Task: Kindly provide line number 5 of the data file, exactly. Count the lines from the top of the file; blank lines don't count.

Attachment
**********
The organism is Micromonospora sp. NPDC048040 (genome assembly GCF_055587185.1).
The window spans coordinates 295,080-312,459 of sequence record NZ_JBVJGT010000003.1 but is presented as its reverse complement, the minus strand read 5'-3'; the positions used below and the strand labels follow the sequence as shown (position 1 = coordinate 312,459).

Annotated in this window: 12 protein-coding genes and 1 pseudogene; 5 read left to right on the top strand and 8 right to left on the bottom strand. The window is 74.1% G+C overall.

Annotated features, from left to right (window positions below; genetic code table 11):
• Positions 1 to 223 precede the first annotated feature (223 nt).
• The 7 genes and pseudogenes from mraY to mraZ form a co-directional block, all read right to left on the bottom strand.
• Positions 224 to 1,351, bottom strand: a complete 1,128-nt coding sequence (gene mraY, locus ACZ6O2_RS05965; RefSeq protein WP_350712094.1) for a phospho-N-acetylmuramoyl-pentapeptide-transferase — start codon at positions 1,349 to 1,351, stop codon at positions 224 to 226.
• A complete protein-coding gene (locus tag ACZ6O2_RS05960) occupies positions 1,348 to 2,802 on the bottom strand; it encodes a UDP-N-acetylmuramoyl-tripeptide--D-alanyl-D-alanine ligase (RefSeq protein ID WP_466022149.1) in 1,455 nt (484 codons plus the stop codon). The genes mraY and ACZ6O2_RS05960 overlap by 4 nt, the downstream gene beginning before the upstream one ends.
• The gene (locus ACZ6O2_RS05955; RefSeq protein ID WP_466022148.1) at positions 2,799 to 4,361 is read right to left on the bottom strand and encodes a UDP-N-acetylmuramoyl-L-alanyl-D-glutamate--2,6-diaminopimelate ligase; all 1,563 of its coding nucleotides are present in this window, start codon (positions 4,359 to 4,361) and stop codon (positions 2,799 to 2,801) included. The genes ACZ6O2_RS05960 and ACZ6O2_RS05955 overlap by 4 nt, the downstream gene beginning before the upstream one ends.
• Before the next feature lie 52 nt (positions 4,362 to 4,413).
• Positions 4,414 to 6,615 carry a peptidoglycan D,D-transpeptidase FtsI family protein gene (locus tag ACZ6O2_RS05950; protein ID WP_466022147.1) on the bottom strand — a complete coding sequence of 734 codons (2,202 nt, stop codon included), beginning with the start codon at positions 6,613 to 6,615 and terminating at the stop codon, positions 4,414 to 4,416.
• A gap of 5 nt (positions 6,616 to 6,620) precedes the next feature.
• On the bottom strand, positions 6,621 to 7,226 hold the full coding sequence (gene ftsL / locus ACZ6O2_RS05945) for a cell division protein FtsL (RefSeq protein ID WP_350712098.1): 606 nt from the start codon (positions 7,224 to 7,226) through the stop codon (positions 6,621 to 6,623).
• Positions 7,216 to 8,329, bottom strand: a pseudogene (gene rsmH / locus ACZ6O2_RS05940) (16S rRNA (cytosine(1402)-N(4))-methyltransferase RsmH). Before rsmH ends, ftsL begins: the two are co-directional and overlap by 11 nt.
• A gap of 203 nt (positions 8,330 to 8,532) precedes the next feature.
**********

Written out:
• Positions 1 to 223 precede the first annotated feature (223 nt).